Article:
2 days in Washington State Itinerary

2 days in Washington State Itinerary

Created using Inspirock Washington State sightseeing planner

Make it your trip
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Seattle
— 1 day
Foot to Seattle Boeing Field, Fly to Friday Harbor
2
Friday Harbor, San Juan Island
— 1 night
Fly to Seattle Boeing Field, Foot to Beacon Ave S & 27th Ave S

S M T W T F S
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Seattle

— 1 day

Emerald City

Nicknamed the "Emerald City" because of its abundant evergreen trees, Seattle is the cultural and business center of the Pacific Northwest, as well as a popular holiday destination.
On the 9th (Sat), examine the collection at The Museum of Flight, admire the masterpieces at Chihuly Garden and Glass, and then wander the streets of Pike Place Market.

To find more things to do, maps, photos, and more tourist information, refer to the Seattle online tour builder.

The Route module shows you all the different ways you can get to Seattle. In June in Seattle, expect temperatures between 74°F during the day and 57°F at night. Wrap up your sightseeing on the 9th (Sat) early enough to travel to Friday Harbor.

Things to do in Seattle

Museums · Shopping · Neighborhoods

Friday Harbor, San Juan Island

— 1 night
The tiny town of Friday Harbor is the largest village on the San Juan Islands, and it fits within just 2.6 km (1 sq mi) of space.
On the 10th (Sun), see the interesting displays at The Whale Museum and then identify plant and animal life at Lime Kiln Point State Park.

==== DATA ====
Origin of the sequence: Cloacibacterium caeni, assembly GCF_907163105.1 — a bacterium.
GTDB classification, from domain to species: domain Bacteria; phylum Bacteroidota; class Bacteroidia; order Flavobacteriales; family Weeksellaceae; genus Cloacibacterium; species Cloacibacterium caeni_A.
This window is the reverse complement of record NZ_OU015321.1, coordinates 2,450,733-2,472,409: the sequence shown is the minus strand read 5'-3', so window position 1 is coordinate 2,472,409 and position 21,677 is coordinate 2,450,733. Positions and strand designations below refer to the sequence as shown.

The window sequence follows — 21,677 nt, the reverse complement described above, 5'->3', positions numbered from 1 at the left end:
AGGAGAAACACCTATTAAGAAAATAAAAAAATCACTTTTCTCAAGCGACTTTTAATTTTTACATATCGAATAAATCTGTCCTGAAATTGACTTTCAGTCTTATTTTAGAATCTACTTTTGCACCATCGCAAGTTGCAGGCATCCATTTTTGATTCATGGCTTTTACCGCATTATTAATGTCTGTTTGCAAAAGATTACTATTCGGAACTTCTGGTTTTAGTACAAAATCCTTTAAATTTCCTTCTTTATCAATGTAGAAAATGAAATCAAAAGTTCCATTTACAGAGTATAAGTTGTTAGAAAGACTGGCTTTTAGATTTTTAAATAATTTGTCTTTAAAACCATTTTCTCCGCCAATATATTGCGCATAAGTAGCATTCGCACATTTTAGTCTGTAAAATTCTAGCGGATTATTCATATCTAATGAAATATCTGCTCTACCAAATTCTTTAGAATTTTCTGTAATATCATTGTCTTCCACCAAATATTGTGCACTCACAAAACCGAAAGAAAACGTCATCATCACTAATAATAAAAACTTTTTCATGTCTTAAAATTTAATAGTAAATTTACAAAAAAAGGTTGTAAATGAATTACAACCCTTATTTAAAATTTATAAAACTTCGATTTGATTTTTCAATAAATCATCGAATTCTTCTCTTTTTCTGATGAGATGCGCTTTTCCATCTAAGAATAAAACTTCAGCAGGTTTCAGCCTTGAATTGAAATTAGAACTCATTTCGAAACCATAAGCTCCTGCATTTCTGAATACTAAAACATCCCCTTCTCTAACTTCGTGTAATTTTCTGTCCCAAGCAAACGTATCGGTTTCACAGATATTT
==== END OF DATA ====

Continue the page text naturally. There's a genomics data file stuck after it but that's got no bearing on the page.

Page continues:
For maps, traveler tips, photos, and other tourist information, you can read our Friday Harbor travel route planner.

Fly from Seattle to Friday Harbor in 2.5 hours. Alternatively, you can do a combination of shuttle and flight; or ride a ferry. In June, Friday Harbor is slightly colder than Seattle - with highs of 69°F and lows of 48°F. Finish up your sightseeing early on the 10th (Sun) so you can travel back home.

Things to do in Friday Harbor

Wildlife · Nature · Parks · Museums

Washington State travel guide

4.2
Art Museums · Observation Decks · Specialty Museums
The Evergreen State
A state with two distinct faces, Washington features a landscape split apart by the Cascade Mountains, separating the damp forested areas to the west from the irrigated farmland to the east. Named after the country's first president, Washington is the second most populous state in the western United States. Nearly 60 percent of its population lives in the Seattle metropolitan area, one of the state's most popular holiday destinations. A land of over 1,000 dams, Washington is a leading producer of products as diverse as wine, lumber, apples, hops, pears, and potatoes. A big contributor to the nation's manufacturing industries, the state also boasts a cosmopolitan culture with plenty of sightseeing opportunities and a selection of small cafes, bars, and restaurants.